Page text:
After prospecting snails comes their identification using the features of the shell ("conchological features").
In Loën quarry, there are 3 very common snails in Belgium.
1) The well known Helix pomatia (Roman Snail) is the biggest in the Belgian malacofauna - a widespread species in our quarry.
2) The also well known banded yellow snails can actually belong to two different species :
* Cepaea hortensis - White-lipped Banded Snail : with usually a white lip around the aperture; the line of the longest distance between the borders of the aperture is oblique; despite its name, it lives indeed mainly in the forests and is very common everywhere in our quarry.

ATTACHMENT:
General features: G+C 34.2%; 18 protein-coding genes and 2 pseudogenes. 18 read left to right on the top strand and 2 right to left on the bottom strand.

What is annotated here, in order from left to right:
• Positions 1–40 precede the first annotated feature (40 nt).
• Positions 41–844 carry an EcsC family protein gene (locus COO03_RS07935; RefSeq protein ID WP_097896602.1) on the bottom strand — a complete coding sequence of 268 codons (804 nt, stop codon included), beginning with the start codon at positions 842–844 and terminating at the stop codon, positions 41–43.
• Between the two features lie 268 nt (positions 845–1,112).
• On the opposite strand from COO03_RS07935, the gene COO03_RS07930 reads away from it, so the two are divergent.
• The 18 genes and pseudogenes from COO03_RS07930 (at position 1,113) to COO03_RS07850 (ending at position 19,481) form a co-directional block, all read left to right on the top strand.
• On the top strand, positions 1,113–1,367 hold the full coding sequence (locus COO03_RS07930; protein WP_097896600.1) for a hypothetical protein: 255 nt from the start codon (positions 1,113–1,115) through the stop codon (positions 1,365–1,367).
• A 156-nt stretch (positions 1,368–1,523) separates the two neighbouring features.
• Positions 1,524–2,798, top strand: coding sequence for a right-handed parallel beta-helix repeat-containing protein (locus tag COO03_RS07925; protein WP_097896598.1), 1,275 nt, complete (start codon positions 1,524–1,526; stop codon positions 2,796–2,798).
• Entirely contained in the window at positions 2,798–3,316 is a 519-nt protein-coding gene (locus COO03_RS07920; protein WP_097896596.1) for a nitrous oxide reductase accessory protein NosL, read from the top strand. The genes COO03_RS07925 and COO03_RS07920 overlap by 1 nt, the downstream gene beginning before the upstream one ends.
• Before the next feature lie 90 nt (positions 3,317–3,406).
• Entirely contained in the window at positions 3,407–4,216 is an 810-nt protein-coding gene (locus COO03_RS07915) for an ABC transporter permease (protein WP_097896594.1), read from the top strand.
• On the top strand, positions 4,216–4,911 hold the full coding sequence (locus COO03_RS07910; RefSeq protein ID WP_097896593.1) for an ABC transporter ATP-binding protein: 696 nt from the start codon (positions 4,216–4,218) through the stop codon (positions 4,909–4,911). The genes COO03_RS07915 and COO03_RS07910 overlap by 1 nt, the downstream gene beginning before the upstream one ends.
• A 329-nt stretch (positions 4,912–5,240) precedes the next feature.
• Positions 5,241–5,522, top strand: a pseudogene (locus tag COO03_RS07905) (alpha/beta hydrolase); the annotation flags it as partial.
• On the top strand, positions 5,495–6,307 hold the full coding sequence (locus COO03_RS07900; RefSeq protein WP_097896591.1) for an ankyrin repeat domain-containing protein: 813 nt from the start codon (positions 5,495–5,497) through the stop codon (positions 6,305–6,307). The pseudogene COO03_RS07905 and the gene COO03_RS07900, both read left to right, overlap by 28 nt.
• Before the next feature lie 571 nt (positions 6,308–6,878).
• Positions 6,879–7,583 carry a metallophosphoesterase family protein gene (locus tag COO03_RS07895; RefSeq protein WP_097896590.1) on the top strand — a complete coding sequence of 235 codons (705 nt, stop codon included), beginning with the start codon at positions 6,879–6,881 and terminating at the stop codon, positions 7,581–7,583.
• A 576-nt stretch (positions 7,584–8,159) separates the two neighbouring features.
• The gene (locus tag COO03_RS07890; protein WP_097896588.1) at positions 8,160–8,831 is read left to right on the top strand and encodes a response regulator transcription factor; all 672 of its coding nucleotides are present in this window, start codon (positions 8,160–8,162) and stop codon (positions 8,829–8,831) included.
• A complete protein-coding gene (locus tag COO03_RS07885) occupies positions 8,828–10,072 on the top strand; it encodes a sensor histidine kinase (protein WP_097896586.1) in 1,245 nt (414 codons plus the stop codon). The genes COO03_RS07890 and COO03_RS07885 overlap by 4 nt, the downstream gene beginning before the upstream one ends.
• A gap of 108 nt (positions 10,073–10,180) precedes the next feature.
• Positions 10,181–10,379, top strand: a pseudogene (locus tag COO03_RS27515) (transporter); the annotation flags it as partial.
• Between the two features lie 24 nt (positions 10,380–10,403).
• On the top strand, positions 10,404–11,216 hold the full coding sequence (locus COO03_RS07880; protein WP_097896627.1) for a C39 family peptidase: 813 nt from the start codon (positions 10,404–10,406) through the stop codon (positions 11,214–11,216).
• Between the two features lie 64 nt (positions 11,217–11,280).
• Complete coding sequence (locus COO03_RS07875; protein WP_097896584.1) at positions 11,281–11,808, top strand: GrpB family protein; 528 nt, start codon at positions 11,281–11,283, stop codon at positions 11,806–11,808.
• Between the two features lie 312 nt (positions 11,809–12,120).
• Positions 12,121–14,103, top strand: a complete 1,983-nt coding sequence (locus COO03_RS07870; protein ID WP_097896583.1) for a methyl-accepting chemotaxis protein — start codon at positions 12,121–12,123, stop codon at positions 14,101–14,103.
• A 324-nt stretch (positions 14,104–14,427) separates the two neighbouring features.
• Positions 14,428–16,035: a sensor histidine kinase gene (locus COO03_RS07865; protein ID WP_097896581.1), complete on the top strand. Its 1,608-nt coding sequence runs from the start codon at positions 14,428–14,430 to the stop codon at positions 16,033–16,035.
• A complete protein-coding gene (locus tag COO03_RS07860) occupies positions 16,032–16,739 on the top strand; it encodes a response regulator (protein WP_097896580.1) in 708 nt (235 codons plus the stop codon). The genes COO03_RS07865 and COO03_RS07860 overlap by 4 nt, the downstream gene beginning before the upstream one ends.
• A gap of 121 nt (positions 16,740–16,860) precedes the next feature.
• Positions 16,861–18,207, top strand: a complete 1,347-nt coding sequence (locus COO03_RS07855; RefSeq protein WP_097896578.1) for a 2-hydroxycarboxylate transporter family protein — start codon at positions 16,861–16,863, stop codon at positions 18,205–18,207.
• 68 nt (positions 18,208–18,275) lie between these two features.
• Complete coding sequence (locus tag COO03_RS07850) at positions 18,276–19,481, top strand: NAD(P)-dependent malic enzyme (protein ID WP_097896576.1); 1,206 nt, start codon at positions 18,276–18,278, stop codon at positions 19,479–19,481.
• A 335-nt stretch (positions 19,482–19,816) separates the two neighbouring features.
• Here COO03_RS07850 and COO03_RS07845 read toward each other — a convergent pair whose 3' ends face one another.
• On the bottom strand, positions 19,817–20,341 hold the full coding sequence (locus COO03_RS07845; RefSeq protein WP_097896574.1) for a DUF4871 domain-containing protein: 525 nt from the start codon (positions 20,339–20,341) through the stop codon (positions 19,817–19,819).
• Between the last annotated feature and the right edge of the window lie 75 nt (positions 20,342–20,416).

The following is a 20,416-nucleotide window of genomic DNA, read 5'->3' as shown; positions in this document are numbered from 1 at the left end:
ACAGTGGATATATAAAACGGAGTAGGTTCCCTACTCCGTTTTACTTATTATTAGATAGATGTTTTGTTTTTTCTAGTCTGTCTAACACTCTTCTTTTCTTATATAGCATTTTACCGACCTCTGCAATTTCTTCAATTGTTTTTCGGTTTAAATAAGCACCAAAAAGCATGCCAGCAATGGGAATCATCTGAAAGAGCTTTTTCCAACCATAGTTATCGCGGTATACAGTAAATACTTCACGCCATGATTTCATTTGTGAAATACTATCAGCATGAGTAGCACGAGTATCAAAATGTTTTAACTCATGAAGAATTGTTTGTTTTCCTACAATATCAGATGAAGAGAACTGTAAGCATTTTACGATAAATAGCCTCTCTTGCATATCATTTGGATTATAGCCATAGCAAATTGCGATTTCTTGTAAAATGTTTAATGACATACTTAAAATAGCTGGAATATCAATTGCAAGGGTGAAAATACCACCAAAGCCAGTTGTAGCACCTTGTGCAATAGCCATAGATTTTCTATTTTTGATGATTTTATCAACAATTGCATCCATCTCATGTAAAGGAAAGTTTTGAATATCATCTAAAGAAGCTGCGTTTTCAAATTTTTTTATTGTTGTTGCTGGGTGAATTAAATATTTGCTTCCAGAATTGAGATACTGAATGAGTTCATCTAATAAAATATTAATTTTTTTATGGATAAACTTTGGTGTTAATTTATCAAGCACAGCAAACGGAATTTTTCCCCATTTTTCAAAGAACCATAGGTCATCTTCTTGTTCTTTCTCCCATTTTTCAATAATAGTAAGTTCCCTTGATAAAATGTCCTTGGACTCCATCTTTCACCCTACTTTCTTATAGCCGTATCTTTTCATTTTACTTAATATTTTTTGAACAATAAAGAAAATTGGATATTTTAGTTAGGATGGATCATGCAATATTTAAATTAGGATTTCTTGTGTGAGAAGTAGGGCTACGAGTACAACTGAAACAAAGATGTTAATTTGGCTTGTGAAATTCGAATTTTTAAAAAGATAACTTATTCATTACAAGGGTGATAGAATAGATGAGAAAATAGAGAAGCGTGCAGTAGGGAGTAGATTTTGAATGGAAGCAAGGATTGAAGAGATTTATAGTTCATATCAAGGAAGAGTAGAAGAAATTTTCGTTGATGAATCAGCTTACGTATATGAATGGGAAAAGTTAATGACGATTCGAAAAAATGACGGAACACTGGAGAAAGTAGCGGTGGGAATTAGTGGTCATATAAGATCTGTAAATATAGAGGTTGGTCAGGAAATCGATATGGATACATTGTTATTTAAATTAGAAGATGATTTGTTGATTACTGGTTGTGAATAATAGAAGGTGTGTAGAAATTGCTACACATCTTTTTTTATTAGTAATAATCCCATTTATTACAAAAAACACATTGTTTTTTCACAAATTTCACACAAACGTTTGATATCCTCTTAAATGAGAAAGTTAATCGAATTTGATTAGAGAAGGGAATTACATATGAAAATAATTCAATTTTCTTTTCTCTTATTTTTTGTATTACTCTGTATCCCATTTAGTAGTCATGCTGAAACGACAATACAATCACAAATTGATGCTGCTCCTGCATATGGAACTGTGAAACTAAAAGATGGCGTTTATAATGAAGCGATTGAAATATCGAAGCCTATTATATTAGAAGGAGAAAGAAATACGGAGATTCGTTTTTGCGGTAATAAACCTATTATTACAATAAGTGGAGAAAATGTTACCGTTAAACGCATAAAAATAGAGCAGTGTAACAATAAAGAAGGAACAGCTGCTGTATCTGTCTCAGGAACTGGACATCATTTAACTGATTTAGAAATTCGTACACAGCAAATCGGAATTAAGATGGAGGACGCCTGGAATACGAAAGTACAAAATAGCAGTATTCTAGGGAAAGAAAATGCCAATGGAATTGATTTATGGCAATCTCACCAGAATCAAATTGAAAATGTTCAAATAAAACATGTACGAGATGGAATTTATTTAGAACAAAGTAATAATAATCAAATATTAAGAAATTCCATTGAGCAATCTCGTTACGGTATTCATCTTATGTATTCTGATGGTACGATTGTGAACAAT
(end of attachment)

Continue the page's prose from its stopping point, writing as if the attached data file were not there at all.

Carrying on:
* Cepaea nemoralis - Brown-lipped Banded Snail : with usually a dark (brown to black) lip around the aperture, but some (not so rare) specimens have a whitish lip; most importantly, the line of the longest distance is vertical; despite its name again, it lives mainly in the gardens and wastelands and seems rather hard to find in our quarry.
One could think that the number of dark bands on the shell corresponds to different species, but this is not true : there is only two species ! These bands are numbered (see picture) and each shell can be characterized by a formula such as 12345 (all the bands present), 10045 (bands 2 and 3 are absent), 123(45) (=all the bands present with the bands 4 and 5 are fused) or even 00000 (no band at all). About 70 combinations exist for C. nemoralis, much less for C. hortensis.